How we vote in the House

December 1, 2006 12:00 AM

In our Parliament there are three ways to vote in the plenary session: unanimous consent, standing vote, and roll call.

There are only four or five roll calls, including a vote on the Budget, in our Parliament in a year. Most of the votes are done by the standing vote, which the Speaker asks those who support the motion to rise. The not-so-well-known truth is that it does not matter if you rise or remain seated at a standing vote because nobody is counting. Each party reports to the Speaker before each plenary session and makes a pledge how the party members en bloc vote on each motion. That pledge becomes the official voting record in the book. There is no individual voting record except for the few roll calls.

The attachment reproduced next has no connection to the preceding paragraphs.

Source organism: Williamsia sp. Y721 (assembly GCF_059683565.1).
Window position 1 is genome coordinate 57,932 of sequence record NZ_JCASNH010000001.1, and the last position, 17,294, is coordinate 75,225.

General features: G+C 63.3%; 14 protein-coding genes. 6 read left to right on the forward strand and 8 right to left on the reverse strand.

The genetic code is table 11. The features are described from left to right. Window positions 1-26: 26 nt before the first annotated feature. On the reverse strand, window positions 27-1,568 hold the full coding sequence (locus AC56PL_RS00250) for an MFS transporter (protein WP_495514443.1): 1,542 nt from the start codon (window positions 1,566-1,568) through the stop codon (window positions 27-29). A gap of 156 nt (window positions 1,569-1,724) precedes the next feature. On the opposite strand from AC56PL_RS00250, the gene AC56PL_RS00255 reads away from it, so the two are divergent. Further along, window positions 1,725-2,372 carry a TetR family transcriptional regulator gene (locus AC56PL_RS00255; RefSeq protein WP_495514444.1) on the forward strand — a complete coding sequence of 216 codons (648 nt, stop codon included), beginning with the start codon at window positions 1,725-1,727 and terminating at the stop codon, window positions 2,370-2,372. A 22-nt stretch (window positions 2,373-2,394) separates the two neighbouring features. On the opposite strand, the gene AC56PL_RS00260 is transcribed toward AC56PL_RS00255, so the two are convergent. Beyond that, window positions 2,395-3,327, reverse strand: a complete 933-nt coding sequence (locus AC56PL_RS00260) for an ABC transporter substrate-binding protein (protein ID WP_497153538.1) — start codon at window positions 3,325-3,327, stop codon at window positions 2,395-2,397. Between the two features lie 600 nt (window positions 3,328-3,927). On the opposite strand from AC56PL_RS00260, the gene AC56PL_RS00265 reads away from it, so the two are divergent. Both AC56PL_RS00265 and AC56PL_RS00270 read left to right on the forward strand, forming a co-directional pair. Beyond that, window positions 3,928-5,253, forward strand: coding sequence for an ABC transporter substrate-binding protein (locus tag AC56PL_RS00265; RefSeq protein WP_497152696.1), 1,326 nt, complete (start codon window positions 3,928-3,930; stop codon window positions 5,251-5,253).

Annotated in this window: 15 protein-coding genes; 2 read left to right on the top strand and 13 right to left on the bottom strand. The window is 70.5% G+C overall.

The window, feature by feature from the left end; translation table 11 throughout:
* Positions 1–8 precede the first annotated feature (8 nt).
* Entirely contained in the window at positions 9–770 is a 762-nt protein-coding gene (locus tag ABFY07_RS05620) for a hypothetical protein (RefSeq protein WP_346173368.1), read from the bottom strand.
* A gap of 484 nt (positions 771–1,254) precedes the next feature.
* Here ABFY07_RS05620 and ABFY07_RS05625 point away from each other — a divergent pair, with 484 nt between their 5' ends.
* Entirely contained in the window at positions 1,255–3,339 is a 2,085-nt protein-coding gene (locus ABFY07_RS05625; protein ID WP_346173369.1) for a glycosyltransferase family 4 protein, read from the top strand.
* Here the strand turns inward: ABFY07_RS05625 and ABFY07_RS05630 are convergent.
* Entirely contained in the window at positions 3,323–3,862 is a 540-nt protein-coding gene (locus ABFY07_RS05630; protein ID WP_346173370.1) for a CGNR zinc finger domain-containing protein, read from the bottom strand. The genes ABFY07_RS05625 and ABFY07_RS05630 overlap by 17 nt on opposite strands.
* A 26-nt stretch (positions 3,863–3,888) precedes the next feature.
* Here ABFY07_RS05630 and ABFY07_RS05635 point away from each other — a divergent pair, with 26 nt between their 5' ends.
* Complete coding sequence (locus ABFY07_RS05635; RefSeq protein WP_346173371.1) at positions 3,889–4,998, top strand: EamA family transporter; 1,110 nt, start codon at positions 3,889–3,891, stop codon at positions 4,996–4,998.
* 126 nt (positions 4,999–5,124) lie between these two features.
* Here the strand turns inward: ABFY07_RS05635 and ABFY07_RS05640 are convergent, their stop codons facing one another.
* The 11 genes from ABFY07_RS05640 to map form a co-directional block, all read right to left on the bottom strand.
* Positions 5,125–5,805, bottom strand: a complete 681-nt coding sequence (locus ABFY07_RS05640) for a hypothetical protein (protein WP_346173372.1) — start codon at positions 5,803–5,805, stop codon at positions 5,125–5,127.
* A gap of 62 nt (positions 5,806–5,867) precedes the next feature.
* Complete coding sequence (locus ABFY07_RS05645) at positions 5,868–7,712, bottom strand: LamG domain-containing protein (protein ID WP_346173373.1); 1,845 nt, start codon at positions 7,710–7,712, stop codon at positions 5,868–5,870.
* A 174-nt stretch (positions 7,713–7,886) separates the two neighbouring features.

A member of Peoples Congress of China once told me that Japan should run the Parliament more democratic way.

There was a standing vote on the Amendment to the Education Basic Law. I supported the Amendment, so I stood up. As soon as the Speaker said -the Ayes have it- I sat down. Well, it was a bit too soon. Some thought that I did not stand up. All the newspapers and the TV stations called me and asked why I did not support it as the Amendment was the number one priority of the ABE Government.

We should introduce an electronic voting system and keep voting records for each Member in the House.